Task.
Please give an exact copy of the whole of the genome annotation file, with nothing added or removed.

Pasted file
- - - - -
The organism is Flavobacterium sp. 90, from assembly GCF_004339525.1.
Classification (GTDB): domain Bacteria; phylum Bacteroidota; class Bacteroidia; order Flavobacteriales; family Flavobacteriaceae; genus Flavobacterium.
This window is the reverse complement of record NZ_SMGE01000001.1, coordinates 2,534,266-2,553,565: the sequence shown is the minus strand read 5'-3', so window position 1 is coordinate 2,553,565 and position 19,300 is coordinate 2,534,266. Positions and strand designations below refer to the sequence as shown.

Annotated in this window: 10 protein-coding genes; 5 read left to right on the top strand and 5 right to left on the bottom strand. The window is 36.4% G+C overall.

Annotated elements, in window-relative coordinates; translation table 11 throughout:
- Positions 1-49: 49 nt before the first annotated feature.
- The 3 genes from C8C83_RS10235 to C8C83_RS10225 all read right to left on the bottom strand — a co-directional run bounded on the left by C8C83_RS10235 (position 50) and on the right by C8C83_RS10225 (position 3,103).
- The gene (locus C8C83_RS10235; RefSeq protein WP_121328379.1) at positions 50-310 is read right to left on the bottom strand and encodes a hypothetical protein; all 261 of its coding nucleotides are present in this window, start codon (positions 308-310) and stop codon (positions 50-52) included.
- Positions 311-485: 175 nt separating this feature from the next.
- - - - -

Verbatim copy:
The organism is Flavobacterium sp. 90, from assembly GCF_004339525.1.
Classification (GTDB): domain Bacteria; phylum Bacteroidota; class Bacteroidia; order Flavobacteriales; family Flavobacteriaceae; genus Flavobacterium.
This window is the reverse complement of record NZ_SMGE01000001.1, coordinates 2,534,266-2,553,565: the sequence shown is the minus strand read 5'-3', so window position 1 is coordinate 2,553,565 and position 19,300 is coordinate 2,534,266. Positions and strand designations below refer to the sequence as shown.

Annotated in this window: 10 protein-coding genes; 5 read left to right on the top strand and 5 right to left on the bottom strand. The window is 36.4% G+C overall.

Annotated elements, in window-relative coordinates; translation table 11 throughout:
- Positions 1-49: 49 nt before the first annotated feature.
- The 3 genes from C8C83_RS10235 to C8C83_RS10225 all read right to left on the bottom strand — a co-directional run bounded on the left by C8C83_RS10235 (position 50) and on the right by C8C83_RS10225 (position 3,103).
- The gene (locus C8C83_RS10235; RefSeq protein WP_121328379.1) at positions 50-310 is read right to left on the bottom strand and encodes a hypothetical protein; all 261 of its coding nucleotides are present in this window, start codon (positions 308-310) and stop codon (positions 50-52) included.
- Positions 311-485: 175 nt separating this feature from the next.